I’ll update the post to note this. Thanks!

  15. Hi Jon,
    I following your instructions but I get only .gcno files and no .gcda files. I’m using Xcode 4.6 and GHUnit 0.5.6. The tests run fine in simulator.
    Have you any idea how I can fix this problem.

    Thank you very much for the script!

    • GHUnit relies on a separate testing app, rather than injecting tests into the production app. So add the script to the testing app, not the production app.

  16. Hi Jon,

    Thanks for such a great article!
    I tried your steps and it works great on the XCode 4.5.1 version. I had a question however, should I set the Generate Test Coverage and Instrument Program Flow options for both Debug and Release versions, or should those settings be configured only for Debug? I guess these settings would probably come into effect only when you run the unit tests, and have no impact in the file size of the release binary. Is that correct?


    • Asheesh, I’m glad you found it useful.

      Instrumentation changes the generated code. Don’t use it for shipping code. That’s why I do it for Debug only.

  17. Hi Jon,
    this post is really helpful.
    I set up the code coverage for XCode 4.5 based on your instruction.
    Thank you very much!!
    When I generate output with lcov command, it has warning for all .gcno files ‘.gcno version ‘404*’, prefer ‘402*”. I searched in website, it’s caused by GCC version inconsistency.
    But still I can get coverage data. will the data still accurate?


    • Yi,
      Yes, the data is still accurate. The warnings are a nuisance, but harmless. Still, if anyone at Apple is reading… it would be nice to make this quiet…

  18. How can I convert coverage.xml from gcovr to html report?

    • Sorry, I haven’t used gcovr so I don’t know. But there’s nothing stopping you from using gcovr for automation, then using XcodeCoverage manually on-demand. You certainly don’t need full HTML reports as often as automated reporting.

  19. Thanks, works great. Can I use this in jenkins? I tried to convert output to cobertura xml, but without success

  20. When I am entering ./getcov. I get the folllowng message:
    No such file or directory
    Also do I need to copy the Icov-1.10.
    If so how would the shell script getcov be in the xcodecoverage directory because everything gets copied into the icove-1.10 sub folder.
    Also do note I have installed the command line tools using xcode.

  21. As I said in mz earlier post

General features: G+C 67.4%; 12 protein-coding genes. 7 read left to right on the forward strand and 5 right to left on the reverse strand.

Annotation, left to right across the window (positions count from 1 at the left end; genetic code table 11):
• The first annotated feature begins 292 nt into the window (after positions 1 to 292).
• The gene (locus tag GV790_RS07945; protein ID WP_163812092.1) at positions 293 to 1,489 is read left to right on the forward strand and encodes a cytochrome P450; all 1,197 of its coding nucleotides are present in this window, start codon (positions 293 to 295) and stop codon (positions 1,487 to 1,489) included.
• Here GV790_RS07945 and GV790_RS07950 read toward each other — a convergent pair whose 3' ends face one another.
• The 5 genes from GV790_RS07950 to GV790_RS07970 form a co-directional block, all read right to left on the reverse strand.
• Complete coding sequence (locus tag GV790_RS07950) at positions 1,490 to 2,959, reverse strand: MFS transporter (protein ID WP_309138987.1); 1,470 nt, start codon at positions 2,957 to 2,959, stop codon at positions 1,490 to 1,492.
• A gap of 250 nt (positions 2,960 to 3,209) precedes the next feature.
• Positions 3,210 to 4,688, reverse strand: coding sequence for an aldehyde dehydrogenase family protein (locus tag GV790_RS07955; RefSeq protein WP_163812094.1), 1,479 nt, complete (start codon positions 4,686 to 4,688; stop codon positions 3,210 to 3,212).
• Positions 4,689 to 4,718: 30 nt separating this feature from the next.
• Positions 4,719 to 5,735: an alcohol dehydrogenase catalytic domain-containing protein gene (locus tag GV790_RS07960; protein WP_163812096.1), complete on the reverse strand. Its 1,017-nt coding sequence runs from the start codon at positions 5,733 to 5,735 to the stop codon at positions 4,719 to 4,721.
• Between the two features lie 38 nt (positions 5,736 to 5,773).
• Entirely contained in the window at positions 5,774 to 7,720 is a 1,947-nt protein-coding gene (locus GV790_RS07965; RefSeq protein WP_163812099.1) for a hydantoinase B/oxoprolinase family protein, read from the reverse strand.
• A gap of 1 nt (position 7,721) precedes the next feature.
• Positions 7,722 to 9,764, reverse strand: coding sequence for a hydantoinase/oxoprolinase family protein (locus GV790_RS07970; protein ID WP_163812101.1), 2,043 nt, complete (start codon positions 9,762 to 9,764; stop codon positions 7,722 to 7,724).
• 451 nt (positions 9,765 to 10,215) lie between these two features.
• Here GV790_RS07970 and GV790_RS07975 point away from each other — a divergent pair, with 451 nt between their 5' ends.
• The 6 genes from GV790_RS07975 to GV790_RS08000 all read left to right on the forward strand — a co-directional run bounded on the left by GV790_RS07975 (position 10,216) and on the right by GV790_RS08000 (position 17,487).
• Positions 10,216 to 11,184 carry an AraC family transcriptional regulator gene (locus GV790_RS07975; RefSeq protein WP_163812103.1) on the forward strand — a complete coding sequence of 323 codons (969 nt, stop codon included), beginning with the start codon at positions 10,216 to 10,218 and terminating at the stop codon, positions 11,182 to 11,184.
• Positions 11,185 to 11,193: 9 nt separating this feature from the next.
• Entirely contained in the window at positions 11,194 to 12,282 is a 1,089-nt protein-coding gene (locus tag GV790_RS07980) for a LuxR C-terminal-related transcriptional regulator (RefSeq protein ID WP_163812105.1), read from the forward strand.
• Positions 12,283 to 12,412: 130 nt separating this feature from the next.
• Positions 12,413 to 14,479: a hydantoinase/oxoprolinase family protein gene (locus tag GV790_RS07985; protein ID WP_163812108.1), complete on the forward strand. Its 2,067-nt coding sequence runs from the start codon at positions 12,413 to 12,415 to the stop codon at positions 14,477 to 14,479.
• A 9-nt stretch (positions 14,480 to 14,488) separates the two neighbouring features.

I had put icov1.10 in the XCodeCoverage folder and I get the following message when I tzpe the shell script ./getcov
    No such file or directory

  22. Sanjeet Singh May 13, 2013 at 8:15 am

    I get the following message: line 7: No such file or directory

    • Ah! That’s more helpful. It’s not finding You need to add a run script to execute XcodeCoverage/ It’s the last step in the section “Set up your project”.

  23. Currently I am not getting the dcda files generated.

  24. Sanjeet Singh May 15, 2013 at 7:19 am


  25. Sanjeet Singh May 15, 2013 at 7:22 am

    I am having the same problem with OCUnit.
    For OCUnit. I have added the shell script to export the project settings into the app target.
    For unittest++ I am added the script to the test target.

    • Hmm. Strange. At this point, my advice is to set up sample applications using XcodeCoverage. See if you can get it working in the sample, apart from your real project.

  26. Amazing job Jon! It worked like a charm.
    Really simple and fast to configure.
    Thanks a ton for sharing this!

  27. I have it working using OCUnit. unittest++ which is using c++ instead of objective c is still giving grief. Only the gcno files are being generated. Let me know if you have any ideas?

  28. Hi Jon,

    Thanks again for these articles, really useful. I have the code coverage up and running which is really cool to see. As I said in my comment on your UIViewController TDD post, I have been playing around with unit testing with Kiwi a little bit, but didn’t really know what was required for a full TDD implementation. Taking a look at my code coverage shows me that I have a lot of work to do!

    I have a quick question, the coverage listing output is showing that I have no coverage on two functions that are not under my control; __copy_helper_block_ and __destroy_helper_block_. I believe this is probably to do with the way Kiwi is implemented, as I normally declare my SUT as a __block variable so that I can modify it within the Kiwi test blocks. Do you know of any way of ignoring the coverage for these two functions? I have taken a look inside your getcov script, and I see the exculde_data() function, I’m just not sure what to write inside that function so that these two items are ignored.

    Any advice would be appreciated.